Evidence of the added-worker and discouraged-worker effects in Australia

Andrew Evans

Research output: Contribution to journalArticlepeer-review

7 Citations (Scopus)


Gross flow data for workers moving between the states of employment, unemployment and non-participation in Australia can be used to analyse the likelihood of workers transitioning between the three states in different phases of the business cycle. We use correlation analysis and a SVAR model to determine the cyclicality of state transition rates and use these results to characterise labour force inflows and outflows as being consistent in aggregate with either the discouraged-worker effect (DWE) or the added-worker effect (AWE). We find evidence that the AWE is dominant in transitions in both directions between unemployment and non-participation which contributes to a rise in unemployment during economic contractions. We also find that the DWE is dominant in transitions from non-participation to employment and that this drives the overall result that non-participation rises during a contraction. This means that the overall participation rate is procyclical. It is important to understand the cyclical influences on labour force participation and its interaction with unemployment before framing policy responses which seek to reduce labour market slack.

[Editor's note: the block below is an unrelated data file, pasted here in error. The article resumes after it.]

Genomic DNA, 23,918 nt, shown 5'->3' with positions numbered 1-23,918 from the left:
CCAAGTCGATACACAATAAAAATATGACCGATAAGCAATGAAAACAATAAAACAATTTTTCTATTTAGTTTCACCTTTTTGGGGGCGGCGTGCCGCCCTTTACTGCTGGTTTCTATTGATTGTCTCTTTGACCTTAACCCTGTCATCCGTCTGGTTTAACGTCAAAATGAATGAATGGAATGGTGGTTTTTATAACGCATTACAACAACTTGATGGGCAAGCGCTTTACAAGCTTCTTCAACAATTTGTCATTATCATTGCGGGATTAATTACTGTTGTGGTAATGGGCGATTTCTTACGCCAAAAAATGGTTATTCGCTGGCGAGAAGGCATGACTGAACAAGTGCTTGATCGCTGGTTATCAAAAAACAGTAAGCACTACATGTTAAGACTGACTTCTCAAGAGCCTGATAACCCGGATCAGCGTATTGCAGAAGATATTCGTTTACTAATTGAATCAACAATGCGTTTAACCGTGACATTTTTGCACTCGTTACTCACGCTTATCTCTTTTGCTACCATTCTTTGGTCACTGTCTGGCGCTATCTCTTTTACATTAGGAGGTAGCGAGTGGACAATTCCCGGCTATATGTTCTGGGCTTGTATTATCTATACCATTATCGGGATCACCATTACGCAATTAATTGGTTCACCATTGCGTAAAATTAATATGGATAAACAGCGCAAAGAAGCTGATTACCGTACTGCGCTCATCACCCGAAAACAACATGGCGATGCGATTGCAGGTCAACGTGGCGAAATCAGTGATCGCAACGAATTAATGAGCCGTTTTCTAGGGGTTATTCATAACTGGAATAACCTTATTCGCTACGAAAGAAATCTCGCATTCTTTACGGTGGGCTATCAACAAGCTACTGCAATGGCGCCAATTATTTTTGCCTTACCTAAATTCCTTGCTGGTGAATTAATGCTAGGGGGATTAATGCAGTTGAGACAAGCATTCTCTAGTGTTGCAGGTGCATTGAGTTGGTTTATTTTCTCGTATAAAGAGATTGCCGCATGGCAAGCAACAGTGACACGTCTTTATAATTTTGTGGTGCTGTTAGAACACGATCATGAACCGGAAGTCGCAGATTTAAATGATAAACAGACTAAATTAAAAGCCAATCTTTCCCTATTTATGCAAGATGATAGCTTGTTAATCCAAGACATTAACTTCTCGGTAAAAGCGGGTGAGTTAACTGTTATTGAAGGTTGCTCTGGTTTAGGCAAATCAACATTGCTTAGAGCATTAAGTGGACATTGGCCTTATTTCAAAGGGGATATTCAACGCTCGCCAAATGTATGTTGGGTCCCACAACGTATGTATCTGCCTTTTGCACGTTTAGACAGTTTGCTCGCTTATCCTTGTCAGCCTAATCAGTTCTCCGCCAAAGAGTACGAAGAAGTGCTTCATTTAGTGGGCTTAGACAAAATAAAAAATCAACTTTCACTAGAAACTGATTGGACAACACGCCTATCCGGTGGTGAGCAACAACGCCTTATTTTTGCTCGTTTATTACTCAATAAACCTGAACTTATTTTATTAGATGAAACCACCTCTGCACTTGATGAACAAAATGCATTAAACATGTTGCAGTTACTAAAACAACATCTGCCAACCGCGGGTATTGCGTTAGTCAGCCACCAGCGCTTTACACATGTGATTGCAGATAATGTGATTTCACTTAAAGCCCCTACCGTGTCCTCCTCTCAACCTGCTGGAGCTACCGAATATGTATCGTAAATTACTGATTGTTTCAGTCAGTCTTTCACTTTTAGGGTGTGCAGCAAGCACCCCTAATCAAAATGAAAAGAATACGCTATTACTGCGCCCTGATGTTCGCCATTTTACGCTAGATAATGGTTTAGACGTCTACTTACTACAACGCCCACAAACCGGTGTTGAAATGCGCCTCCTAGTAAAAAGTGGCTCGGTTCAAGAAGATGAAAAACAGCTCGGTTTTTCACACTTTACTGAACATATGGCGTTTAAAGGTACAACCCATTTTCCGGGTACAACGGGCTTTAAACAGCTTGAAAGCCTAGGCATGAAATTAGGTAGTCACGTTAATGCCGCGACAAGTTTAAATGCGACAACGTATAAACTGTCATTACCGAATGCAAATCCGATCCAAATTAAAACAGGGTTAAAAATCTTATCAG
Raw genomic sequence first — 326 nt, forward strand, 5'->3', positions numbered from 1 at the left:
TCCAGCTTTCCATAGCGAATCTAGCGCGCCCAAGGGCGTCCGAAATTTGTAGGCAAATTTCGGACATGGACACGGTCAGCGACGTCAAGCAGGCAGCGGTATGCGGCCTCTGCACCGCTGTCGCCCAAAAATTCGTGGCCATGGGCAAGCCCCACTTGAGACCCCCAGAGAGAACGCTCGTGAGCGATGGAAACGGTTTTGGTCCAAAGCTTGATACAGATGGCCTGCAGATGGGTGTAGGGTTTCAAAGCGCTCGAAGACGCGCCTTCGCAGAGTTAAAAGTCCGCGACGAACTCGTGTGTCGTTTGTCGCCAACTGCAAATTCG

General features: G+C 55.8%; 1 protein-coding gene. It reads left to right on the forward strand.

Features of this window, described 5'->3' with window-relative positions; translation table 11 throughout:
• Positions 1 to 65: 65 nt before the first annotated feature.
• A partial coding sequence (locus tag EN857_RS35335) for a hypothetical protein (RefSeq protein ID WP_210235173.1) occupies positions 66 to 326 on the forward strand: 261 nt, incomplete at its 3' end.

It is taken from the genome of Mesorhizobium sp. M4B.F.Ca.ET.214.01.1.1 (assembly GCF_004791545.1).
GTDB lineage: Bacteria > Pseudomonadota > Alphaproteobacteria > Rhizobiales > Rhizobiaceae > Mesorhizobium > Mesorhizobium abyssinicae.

Original languageEnglish
Pages (from-to)472-488
Number of pages17
JournalInternational Review of Applied Economics
Issue number4
Publication statusPublished - 4 Jul 2018


  • Labour force participation
  • Gross worker flows
  • Added-worker effect
  • Discouraged-worker effect


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